There were no open confirmations or documentary data supporting the existence of the plan, but the “prestigious” British information agency was careful to notify legitimate spokespersons of the aforementioned parties in case they wanted to comment on the matter. Of course there were no reactions at that time. This time Bloomberg managed for Guaidó and Elliot Abrams to “bite the bait” and thus give continuity to the issue.
But let’s go back to April 30. That was the D-day of the “failed” (?) coup attempt that mobilized dozens of soldiers who deployed on a bridge outside a Caracas air base while intelligence service agents released Leopoldo Lopez from his house arrest. The chief of intelligence, General Manuel Cristopher, who fled to Colombia after the apparent failure (or really ineffectiveness) of the coup, participated in the plan (at least in López’s release).
The conspiracy theory element of that date and event, which links it with the financial, is that on that day the payment of the interest of the PDVSA 2020 bond (backed by Citgo shares), whose cancellation had initially been discarded by the opposition which, using Guaido, had taken control of the refining company in February. Parliamentary spokespersons alleged that the debt had an illegal origin and that the issuance of the bonds had not been authorized by the National Assembly (AN).
However, after the “coup” at its next session, the parliament dominated by the “president ” recognized by the US, approved the payment of interest (around 70 million dollars) based on an opinion of lawyer José Ignacio Hernández, designated as “special agent”. The measure was strongly questioned by opposition sectors but was imposed “disciplinarily” without any coherent explanation to date.
On this occasion it would be necessary to review that a similar event could occur that affects the markets, which are absolutely depressed by the sanctions that prevent US entities and citizens from Venezuelan business titles and bonds. Almost certainly Bloomberg’s report is covering a financial transaction.
Until the “resignation” of Ricardo Haussman in August the economic policy agenda of the Guaidó Project was defined by the restructuring of the external debt and in the context of the provisions of the Country Plan.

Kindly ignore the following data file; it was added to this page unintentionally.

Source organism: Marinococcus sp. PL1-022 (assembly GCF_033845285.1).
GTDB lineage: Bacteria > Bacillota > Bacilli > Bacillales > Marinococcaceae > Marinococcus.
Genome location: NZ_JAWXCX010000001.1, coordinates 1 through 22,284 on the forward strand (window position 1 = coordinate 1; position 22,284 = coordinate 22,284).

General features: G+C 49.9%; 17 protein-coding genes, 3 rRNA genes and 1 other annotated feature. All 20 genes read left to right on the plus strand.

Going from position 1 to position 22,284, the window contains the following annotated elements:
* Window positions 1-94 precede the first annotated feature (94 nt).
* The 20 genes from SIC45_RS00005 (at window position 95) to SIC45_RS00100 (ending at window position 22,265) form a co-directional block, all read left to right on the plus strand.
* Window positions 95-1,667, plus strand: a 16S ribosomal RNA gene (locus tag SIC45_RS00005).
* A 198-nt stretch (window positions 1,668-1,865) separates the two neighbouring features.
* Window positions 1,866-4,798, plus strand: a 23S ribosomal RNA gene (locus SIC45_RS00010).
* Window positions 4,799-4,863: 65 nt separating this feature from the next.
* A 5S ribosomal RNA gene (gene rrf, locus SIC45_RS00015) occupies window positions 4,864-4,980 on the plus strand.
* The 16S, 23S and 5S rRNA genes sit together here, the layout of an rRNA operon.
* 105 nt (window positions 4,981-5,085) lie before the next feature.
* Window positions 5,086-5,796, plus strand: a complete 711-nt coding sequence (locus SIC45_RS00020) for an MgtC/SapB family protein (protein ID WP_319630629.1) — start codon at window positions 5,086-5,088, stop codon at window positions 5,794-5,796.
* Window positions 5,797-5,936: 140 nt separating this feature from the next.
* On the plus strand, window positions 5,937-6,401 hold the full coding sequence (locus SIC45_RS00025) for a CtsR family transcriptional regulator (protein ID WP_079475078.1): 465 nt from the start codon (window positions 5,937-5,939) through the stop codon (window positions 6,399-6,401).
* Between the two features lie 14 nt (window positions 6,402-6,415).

At the beginning of July, a document was circulated with the guidelines for restructuring, which contemplated the recognition of all debts and their equal treatment in the sense of not discriminating because their origin was financial (such as a security or bond) or commercial. In this case, it referred to invoices pending payment, replacement of import currencies or compensation for expropriations.
But Haussman’s positions were radicalized with respect to his support for commercial creditors to the point of hostility towards bondholders.
His departure with a resignation letter that he sent to Leopoldo López settled the debate on the restructuring process as the mechanism for overcoming the default in fact that “the two governments” have fallen.
To this we must add the “foul” last week when the Citgo board announced disastrous results that seem more like the certification of a looting.
If there was any hope in the markets that Citgo’s dividends were substantial enough to aspire to use them in the payment of debt, it has vanished and must have ended with the precarious recognition of Guaidó’s creditors.
Markets only recognize who has control of the accounts or assets. And in the absence of the first, which have been confiscated by European banks, the more than 30 million barrels of crude oil stored in Venezuela (which Maduro aspires to reach 100 million and which are the tangible support and in view for the Petro) and the 1.1 million barrels of oil that have been exported since November.
If there was the meeting with Prince it is not important. Whether or not it was, the essential thing is that the markets want to hear about a “negotiation” with the one who will pay them. And that is Nicolas Maduro.
And that incidentally “lubricates” the inevitable departure of the Guaidó game after his resounding coup failure.
Smells like Christmas…
Translated by JRE/EF